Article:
Patients experiencing overactive bladder (OAB) may feel not just a need to urinate many times in a given day, but may potentially encounter urinary incontinence as well. These symptoms create considerable stress and embarrassment for patients, and can significantly affect their quality of life in severe cases. It has been estimated that up to 30% of men and 40% of women in the US experience OAB symptoms.¹

If a patient is experiencing symptoms or is otherwise concerned about OAB, it may be worth discussing potential risk factors with them. What are some risk factors for OAB you may want to share with your patients?


While being older does not guarantee OAB symptoms, older age does correlate with the likelihood of experiencing them. This is due in part to being at higher risk of other conditions as you age, such as diabetes, enlarged prostate, or neurocognitive disorders.²

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Studies on the subject have corroborated that age is seen as a general risk factor for OAB. A 2018 study published in Obstetrics & Gynecology Science examined the risk factors for OAB and symptom severity using data from Korean women utilizing public health centers.³ Of the participants, 19.3% had been diagnosed with overactive bladder. When broken down into age demographics, the older participants had significantly higher rates of OAB; while just 8.4% of participants under 30 and 10.3% of those in their 30s, respectively, had OAB, it was found in 69.2% of those over 70. Older patients were also much more likely to have moderate or severe OAB symptoms.


Another factor the researchers found to be consistently associated with increased risk of OAB was smoking. Current smokers, per the investigators’ data, had as much as three times more frequent urination than non-smokers.

Other studies have yielded similar results. In 2020, a study in the International Journal of Urology focused on the link between smoking and OAB symptoms, specifically the correlation between smoking and lower urinary tract symptoms.⁴ In a survey of 4,756 participants that included 990 former smokers and 938 current smokers, both groups had significantly higher OAB scores than non-smokers. Current smokers had higher prevalence than former smokers, particularly in participants aged 20 to 29. This included a greater likelihood of increased daytime frequency of urination, nocturia, and urgency urinary incontinence.

Urinary Tract Infections

Patients with a urinary tract infection (UTI) may be more likely to experience symptoms of overactive bladder. In addition, a history of UTIs may increase the likelihood of OAB symptoms. A 2019 study in Neurourology and Urodynamics investigated risk factors involved in OAB prevalence among Chinese children aged 5 to 14 and found that a history of UTIs, as well as a personal and family history of lower urinary tract symptoms, were associated with OAB.⁵

Caffeine and Alcohol

Consuming substances that are seen as bladder irritants can potentially trigger symptoms, especially if consumed in large enough quantities. This includes caffeine and alcohol as possible OAB triggers. Patients may benefit from cutting down on their usual caffeine and alcohol consumption to see how it may affect their urinary habits and overall health.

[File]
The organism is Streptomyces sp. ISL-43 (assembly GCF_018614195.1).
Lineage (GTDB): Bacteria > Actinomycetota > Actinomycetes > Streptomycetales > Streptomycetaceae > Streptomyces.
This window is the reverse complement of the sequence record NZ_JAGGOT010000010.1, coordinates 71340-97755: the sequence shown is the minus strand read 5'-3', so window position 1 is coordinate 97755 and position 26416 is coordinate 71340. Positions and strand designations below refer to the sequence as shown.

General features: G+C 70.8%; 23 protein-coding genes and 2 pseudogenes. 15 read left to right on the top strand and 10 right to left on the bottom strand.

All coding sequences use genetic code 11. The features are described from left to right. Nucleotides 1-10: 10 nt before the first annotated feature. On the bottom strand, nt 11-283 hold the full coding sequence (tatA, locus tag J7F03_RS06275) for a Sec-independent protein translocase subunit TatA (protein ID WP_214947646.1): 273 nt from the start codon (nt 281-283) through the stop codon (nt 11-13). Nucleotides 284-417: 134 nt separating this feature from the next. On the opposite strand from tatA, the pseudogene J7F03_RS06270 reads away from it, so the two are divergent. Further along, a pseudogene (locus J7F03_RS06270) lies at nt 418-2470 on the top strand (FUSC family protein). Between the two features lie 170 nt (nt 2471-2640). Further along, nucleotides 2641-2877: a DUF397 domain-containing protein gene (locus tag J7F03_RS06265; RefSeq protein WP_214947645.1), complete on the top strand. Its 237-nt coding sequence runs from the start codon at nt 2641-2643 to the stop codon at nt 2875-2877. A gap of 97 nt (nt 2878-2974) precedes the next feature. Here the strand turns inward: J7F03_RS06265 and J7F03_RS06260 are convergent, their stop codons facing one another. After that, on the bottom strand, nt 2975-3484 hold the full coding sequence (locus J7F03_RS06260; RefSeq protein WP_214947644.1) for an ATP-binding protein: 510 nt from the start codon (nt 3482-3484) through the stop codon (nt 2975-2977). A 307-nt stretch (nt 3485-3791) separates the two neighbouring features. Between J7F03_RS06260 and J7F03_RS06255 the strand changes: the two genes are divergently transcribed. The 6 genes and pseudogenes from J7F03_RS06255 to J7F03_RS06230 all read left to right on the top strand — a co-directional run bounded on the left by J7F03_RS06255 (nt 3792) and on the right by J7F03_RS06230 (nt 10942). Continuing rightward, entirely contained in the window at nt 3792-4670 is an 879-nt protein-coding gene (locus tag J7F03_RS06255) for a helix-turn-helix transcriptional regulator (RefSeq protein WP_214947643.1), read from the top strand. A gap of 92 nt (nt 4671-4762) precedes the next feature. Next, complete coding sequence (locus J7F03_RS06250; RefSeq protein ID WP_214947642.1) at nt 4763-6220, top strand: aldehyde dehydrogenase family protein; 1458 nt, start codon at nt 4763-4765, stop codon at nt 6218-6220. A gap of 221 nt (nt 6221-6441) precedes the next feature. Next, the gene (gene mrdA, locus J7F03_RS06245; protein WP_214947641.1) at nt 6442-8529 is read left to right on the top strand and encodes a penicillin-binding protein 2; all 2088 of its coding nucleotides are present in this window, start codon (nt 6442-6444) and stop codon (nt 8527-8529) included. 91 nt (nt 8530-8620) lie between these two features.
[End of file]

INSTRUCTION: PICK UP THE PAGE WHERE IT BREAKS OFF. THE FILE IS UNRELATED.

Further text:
Cardiovascular and Renal Disease

Having cardiovascular or renal disease may play a role in the risk of OAB symptoms. They were identified as notable risk factors for OAB in the aforementioned Obstetrics & Gynecology Science study, renal disease having been singled out in particular.³ The researchers examined renal disease due to data suggesting there is an increase in nocturia in patients with chronic kidney disease. The investigators found cardiovascular and renal disease to each be a significant risk factor among participants with OAB.

Cardiovascular and renal disease may also increase the risk for OAB because they often correlate with other conditions that may trigger symptoms. Cardiovascular disease is often linked to being overweight, which is an OAB risk factor. Cardiovascular disease risk also increases with age. Meanwhile, significant alcohol consumption can affect renal function. Smoking can put patients at risk for both cardiovascular and renal disease.

Patients who are concerned about their overactive bladder symptoms may not be aware of the various ways all of these factors can trigger OAB symptoms, and as such may require a larger discussion regarding their overall health.


1. Overactive bladder (OAB): symptoms, diagnosis & treatment. Urology Care Foundation. Accessed August 7, 2023.

2. Overactive bladder – symptoms and causes. Mayo Clinic. Updated May 3, 2022. Accessed August 7, 2023.

3. Chae J, Yoo EH, Jeong Y, Pyeon S, Kim D. Risk factors and factors affecting the severity of overactive bladder symptoms in Korean women who use public health centers. Obstet Gynecol Sci. 2018 May;61(3):404-412. doi: 10.5468/ogs.2018.61.3.404. Epub 2018 May 8. PMID: 29780784; PMCID: PMC5956125.

4. Kawahara T, Ito H, Yao M, Uemura H. Impact of smoking habit on overactive bladder symptoms and incontinence in women. Int J Urol. 2020 Dec;27(12):1078-1086. doi: 10.1111/iju.14357. Epub 2020 Sep 1. PMID: 32875688; PMCID: PMC7754378.

5. Xing D, Wang YH, Wen YB, et al. Prevalence and risk factors of overactive bladder in Chinese children: A population‐based study. Neurourol Urodyn. 2019;39(2):688-694. doi:10.1002/nau.24251.